It is important to stay focused on what you want your rental business to be, yet be flexible in how you make it happen. How long has it been since you’ve taken a good look at your business? Is it everything you want it to be? Follow these seven ways to improve your rental business and watch your goals become a reality.
Target an overall dollar utilization of your rental fleet (annual rental revenue divided by original cost). If you rent larger equipment, your target should be at or near 70% with general rentals nearing one 100%. At least weekly, run utilization reports using your rental software. Target and analyze items with low utilization rates (40% or less) and remove them from your fleet if there is no likely improvement in the next 60 to 90 days.
Using your rental software, track your repairs and maintenance expenses as a percentage of rental revenue by individual unit. Any rental unit with 10% or more in repairs and maintenance expense as a percentage of annual revenue may be a problem. Talk with your maintenance staff or provider and if they believe these maintenance problems are likely to continue, it may be time to sell. Down equipment doesn’t make money and unreliable equipment will alienate customers.
Trucks and trailers are lasting longer. Many units continue to be profitable well beyond traditional replacement cycles. In lean years, almost all of the national fleets age their fleet to reduce capital expenditures. Make sure you only extend the life of rental assets that are not currently or likely to be maintenance problems.
Minimize your capital expenditures by buying late-model used units. This can reduce your capital expenditures, conserve cash and limit your debt. Typically, a one to four-year old used unit will fetch the same rental rate as a brand new unit. Even a small investment in a used unit can make it look near new and customers will not be able to tell the difference.
Rather than using your cash or incurring additional debt, develop a relationship with other rental companies or local equipment dealers to provide equipment as needed for a rental. Make sure you are making a minimum margin of 20% on re-rents and make sure that the equipment condition is documented at the time of delivery and again when it comes off rent.
Have a policy on who can discount and by how much. Know your “walk away” rental rate on each piece of equipment. Have a realistic book price and make sure that your overall actual-to-book rate is at least 92%.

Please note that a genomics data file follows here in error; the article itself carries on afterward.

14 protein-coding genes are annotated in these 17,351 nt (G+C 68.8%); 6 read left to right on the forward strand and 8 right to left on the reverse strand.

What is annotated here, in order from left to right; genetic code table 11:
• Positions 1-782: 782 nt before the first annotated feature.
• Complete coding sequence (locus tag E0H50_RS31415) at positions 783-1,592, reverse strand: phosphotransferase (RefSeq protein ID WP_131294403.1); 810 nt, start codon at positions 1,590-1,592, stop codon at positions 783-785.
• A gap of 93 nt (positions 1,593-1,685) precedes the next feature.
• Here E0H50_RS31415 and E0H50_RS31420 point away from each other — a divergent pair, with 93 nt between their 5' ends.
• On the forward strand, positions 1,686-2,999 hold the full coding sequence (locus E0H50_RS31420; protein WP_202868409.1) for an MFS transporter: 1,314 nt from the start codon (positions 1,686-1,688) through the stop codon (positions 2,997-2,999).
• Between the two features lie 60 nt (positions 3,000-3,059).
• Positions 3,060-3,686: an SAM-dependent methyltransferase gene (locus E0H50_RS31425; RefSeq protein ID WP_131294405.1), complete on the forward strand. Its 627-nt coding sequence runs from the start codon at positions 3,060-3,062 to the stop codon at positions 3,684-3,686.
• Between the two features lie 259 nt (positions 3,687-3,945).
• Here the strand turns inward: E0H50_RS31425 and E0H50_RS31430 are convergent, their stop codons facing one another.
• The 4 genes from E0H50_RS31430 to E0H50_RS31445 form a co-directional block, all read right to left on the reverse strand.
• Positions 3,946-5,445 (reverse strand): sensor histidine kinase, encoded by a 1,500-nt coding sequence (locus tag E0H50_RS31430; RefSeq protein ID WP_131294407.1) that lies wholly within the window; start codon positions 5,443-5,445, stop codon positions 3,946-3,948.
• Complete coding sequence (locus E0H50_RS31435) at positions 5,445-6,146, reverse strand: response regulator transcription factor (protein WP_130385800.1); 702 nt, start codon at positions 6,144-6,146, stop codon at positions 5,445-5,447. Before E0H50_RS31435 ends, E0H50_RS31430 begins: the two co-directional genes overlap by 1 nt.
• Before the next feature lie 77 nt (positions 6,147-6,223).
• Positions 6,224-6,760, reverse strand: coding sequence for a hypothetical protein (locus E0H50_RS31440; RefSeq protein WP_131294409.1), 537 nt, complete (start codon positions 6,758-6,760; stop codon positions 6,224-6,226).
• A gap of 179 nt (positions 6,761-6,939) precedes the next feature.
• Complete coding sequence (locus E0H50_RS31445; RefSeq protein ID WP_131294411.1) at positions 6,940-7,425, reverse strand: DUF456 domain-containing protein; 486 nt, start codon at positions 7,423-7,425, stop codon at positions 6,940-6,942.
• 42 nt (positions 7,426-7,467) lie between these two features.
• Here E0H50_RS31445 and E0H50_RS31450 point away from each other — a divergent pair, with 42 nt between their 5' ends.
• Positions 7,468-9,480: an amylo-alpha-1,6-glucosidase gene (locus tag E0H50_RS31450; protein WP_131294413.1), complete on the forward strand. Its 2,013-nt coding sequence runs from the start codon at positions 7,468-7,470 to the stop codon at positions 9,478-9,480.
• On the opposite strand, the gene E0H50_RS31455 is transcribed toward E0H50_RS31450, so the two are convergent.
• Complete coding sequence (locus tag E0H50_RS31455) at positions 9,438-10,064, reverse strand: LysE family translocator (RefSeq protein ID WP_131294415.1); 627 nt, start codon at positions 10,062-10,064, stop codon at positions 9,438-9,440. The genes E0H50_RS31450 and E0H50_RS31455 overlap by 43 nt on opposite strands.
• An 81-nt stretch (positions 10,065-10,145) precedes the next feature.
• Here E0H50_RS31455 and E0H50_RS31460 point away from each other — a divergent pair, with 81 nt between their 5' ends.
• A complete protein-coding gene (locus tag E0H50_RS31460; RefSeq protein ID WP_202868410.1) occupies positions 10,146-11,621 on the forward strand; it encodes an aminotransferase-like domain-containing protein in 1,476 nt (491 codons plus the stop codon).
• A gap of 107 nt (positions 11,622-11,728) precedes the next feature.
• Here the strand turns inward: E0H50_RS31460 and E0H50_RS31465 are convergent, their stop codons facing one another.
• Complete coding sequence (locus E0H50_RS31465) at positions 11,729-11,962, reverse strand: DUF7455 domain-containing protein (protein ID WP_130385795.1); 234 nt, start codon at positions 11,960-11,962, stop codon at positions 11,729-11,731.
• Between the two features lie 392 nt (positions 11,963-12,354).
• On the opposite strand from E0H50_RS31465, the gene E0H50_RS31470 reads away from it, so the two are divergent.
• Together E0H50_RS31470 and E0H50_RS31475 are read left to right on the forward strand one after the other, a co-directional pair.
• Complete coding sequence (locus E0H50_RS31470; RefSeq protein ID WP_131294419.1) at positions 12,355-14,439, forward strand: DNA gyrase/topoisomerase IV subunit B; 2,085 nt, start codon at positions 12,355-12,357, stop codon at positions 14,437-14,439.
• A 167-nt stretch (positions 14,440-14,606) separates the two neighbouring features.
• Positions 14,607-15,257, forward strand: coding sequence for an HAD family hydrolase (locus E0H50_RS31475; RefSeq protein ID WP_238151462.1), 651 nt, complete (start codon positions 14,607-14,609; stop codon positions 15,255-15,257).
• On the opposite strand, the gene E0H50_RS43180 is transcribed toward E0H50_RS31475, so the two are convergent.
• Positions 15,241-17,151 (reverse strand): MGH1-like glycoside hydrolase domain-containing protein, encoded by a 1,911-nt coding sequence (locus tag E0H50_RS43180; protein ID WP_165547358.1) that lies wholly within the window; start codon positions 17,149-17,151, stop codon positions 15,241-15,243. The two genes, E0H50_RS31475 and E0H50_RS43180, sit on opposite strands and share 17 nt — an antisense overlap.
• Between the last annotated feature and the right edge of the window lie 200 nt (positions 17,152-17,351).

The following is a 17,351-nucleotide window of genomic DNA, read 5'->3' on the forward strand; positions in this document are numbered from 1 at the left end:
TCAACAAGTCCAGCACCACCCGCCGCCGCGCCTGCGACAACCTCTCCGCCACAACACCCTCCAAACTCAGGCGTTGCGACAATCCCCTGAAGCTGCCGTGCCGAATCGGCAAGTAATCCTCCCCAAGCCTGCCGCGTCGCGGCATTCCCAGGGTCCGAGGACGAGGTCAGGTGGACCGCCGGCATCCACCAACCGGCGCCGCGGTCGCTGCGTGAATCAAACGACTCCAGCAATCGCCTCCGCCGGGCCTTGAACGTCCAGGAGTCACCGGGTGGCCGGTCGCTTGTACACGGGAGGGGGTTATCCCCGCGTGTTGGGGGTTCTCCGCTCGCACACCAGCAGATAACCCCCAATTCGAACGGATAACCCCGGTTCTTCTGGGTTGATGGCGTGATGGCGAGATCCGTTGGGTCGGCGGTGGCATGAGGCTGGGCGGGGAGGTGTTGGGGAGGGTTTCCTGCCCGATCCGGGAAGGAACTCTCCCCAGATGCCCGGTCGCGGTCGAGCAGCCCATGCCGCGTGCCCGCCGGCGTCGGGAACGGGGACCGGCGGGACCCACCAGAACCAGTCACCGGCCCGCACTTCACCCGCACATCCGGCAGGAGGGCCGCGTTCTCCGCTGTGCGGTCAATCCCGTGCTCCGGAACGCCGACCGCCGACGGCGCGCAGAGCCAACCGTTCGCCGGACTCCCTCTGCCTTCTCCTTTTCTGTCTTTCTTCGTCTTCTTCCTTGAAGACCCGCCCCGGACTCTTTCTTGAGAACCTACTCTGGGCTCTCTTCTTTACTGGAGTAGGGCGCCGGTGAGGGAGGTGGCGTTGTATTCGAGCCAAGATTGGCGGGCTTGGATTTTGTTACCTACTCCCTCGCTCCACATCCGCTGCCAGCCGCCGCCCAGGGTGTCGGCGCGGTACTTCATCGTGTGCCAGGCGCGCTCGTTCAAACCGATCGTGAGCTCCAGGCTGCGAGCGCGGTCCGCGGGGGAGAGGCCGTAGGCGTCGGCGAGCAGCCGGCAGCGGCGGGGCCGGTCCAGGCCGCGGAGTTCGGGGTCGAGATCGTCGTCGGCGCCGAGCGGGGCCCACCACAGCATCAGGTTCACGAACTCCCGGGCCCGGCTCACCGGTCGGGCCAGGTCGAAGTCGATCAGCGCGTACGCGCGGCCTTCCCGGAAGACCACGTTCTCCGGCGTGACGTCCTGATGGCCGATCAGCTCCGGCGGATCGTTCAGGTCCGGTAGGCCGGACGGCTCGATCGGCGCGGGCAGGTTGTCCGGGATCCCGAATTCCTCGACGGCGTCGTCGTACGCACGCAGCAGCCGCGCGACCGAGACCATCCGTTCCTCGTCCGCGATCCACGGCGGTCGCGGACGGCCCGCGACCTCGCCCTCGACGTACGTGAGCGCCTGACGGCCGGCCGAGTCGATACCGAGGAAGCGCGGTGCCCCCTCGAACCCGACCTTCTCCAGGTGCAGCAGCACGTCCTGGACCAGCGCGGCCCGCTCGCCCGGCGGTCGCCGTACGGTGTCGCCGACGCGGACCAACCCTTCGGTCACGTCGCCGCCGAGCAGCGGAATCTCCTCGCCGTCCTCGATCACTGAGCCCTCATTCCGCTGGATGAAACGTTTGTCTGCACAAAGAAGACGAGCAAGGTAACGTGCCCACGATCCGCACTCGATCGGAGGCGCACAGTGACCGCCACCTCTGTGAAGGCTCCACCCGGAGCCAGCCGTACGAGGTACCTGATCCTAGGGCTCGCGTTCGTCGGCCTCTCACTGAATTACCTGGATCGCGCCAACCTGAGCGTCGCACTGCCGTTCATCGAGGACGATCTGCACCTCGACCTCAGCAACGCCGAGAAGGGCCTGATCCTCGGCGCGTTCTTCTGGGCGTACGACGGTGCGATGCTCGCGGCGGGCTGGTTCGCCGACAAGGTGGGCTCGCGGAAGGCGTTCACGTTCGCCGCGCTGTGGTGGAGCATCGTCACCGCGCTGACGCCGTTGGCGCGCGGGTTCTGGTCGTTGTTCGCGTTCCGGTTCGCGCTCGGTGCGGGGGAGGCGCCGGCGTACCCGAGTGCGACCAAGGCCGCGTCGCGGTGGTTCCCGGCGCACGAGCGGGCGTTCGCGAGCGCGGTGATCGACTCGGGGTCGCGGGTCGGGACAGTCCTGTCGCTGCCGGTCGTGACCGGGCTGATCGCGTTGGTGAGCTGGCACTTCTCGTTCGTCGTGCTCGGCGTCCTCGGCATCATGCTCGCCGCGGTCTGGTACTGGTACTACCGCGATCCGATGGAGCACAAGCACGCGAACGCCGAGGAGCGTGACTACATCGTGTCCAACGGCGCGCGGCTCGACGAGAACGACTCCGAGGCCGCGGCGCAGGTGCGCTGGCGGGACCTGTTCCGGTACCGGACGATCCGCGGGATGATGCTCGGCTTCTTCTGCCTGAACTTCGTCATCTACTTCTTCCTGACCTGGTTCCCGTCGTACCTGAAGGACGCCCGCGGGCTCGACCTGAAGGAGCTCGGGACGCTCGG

Acquisitions are an excellent strategy to open up new markets with existing locations, customers, and employees. Over the years, some of the most successful business owners we have seen have grown during times of economic downturn and have dramatically increased their market value.
Above all, continue to challenge yourself and challenge your business model. Business is fluid and your operations should be as well.
Raised in Anchorage, Alaska, Adam Madsen began his career in the heavy-duty industry as a young man working in a third-generation family-owned business: Drivetrain Distributors. He later went on to work for Transwest, located in Denver, before joining the Karmak team in 2010 as a Project Analyst in the Research & Design department. He is currently the VP of Business Solutions. Being a part of the process of building an ERP system has been a long-term goal of Adam’s, so seeing Karmak’s Fusion evolve into a premier product is exciting. Adam received an Associate’s degree in Communications, and is also a graduate of ATD Dealer Academy.
Karmak, Inc. is a leading provider of business management solutions for the commercial transportation industry. With more than 30 years of heavy-duty experience, we offer a unique approach combining innovative technology, strategic advice and best practices. Our success programs produce measurable results by improving ROI, mitigating risks and achieving operational excellence.
Serving more than 1,500 locations across North America, Karmak is an employee-owned company with headquarters in Carlinville, Illinois.